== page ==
"In states that do not have these laws, bankruptcy is seen as a way of shielding assets from creditors," he said. "This decision means they can't hide under RFRA anymore."

Hamilton agreed but added that if the Supreme Court takes the case and rules in favor of the archdiocese, it could have another impact: It could affect the same-sex marriage, particularly in the 20 states that have a state version of the religious freedom law*.

"They will argue that florists, bakers and others not affiliated with the government can discriminate and refuse to provide services for gay weddings because their statute is modeled after the federal law," she said, adding that the cases would be filed in state courts.

"Their opposition to same-sex marriage is the real subtext to why they are bringing this action," Hamilton said. "It's really very clever."

Last year, the Supreme Court found that the RFRA protection applies to corporations in a case brought by family-owned business, Hobby Lobby. Based on the religious beliefs of the owners, the corporation objected to providing contraception as part of its employee health insurance coverage as required by federal law. The court ruled that there are other ways in which the government could ensure that women have access to contraceptives.

After the 7th Circuit ruling on the Milwaukee bankruptcy, the archdiocese announced that it was revising its reorganization plan, its proposal for satisfying its debts and emerging from bankruptcy. That revision is expected to be filed in August and a confirmation hearing is scheduled to begin Nov. 9.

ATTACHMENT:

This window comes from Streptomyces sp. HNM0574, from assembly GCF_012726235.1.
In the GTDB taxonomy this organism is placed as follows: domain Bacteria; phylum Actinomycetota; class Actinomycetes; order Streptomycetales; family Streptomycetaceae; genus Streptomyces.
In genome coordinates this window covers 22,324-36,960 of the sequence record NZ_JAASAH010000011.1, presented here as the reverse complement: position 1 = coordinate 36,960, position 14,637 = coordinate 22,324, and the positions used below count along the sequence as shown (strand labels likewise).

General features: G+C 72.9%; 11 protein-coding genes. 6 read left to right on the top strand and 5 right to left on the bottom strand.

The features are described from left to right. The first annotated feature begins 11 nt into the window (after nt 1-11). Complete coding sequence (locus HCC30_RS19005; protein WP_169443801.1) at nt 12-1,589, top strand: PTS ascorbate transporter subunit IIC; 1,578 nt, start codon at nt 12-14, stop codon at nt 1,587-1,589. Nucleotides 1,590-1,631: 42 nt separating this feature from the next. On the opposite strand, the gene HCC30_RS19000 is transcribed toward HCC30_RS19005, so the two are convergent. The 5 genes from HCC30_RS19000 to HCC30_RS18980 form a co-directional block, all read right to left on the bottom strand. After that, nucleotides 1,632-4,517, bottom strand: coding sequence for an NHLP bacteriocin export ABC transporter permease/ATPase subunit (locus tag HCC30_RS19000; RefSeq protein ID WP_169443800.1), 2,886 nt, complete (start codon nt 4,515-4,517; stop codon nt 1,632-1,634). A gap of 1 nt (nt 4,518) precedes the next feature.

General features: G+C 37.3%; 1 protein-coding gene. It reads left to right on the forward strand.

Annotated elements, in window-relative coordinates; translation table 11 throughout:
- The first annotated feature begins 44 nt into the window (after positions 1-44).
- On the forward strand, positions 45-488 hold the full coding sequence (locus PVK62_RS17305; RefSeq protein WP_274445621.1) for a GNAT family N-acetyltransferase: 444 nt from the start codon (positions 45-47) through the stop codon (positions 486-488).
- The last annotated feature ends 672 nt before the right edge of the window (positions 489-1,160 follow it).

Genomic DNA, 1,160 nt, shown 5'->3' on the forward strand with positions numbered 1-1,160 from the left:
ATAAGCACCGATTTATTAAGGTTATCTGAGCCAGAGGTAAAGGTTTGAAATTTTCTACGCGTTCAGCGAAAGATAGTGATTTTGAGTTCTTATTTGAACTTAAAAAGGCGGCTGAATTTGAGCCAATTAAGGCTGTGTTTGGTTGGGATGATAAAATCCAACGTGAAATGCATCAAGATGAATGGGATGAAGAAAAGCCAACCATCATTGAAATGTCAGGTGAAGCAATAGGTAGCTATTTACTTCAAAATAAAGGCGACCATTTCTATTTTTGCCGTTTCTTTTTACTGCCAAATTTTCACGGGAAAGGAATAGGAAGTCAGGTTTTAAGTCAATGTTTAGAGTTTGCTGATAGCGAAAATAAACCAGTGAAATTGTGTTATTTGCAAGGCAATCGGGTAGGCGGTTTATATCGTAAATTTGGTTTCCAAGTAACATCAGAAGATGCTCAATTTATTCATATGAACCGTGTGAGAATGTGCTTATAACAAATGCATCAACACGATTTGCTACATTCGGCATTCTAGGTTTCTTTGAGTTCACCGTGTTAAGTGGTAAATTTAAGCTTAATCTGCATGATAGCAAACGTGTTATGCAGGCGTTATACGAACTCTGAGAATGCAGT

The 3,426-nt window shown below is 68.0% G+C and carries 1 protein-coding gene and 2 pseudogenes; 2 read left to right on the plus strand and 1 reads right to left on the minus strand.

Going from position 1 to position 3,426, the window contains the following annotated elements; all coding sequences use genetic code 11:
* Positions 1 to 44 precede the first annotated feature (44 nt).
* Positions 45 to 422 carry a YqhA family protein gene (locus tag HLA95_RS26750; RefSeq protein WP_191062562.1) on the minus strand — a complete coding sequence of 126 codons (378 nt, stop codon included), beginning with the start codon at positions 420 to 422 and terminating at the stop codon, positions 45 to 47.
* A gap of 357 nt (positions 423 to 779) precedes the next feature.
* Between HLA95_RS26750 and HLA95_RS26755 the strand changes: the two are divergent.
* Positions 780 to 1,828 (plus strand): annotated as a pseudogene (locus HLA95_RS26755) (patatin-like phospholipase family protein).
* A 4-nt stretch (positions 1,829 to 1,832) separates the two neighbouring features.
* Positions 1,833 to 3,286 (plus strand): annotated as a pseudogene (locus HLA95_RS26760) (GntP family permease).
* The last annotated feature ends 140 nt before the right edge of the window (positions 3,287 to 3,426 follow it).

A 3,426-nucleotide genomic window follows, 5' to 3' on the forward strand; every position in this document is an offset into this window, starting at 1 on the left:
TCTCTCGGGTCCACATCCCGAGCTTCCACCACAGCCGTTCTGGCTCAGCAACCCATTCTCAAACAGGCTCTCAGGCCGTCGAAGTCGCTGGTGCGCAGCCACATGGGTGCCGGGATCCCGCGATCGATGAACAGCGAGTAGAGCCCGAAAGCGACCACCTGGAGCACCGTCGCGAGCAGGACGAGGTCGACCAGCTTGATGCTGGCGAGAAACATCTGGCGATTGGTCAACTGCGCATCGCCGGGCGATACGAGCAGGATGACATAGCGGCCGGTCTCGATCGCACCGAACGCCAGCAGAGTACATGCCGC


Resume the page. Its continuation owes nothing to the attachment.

While the archdiocese maintains the trust fund is off limits, it did borrow $2 million from it for the reorganization. Lawyers have not said if additional funds will be included in the revised plan.

 "The archdiocese plans to move forward to bring this proceeding to closure as quickly as possible according to the timetable put in place by Judge Kelley and we are working diligently toward an amended Plan for confirmation by the court in November," said Jerry Topczewski, a spokesman for the archdiocese.**

Stang, the lawyer for the claimants, said "legally, he's right, but I don't know what [Bankruptcy Judge Susan V.] Kelley will do."

Peter Isely, speaking for the Survivors Network of those Abused by Priests, said the appeal to the Supreme Court was a continuation of the archdiocesan lawyer's "verbal threat in open court to spend down the remaining money left in their estate to prevent 575" claims from receiving restitution. While not denying the abuse occurred, the archdiocese has claimed that none of the 575 claims have legal merit and are willing to compensate only about 125 of those filed.

"The bankruptcy was filed to prevent restitution to victims by deploying the federal bankruptcy system and so-called 'religious freedom' to shield Listecki, Dolan and dozens of child sex offenders from the consequences of their criminal conduct and cover-ups," Isely said.

Hamilton said she would file a response to the request by the cemetery trust within 30 days*.

The Supreme Court can take several months to decide whether it will accept a case.

*This story has been updated with various corrections.

**This story has been updated with Topczewski​'s comments.

[Marie Rohde is a Milwaukee-based freelance writer.]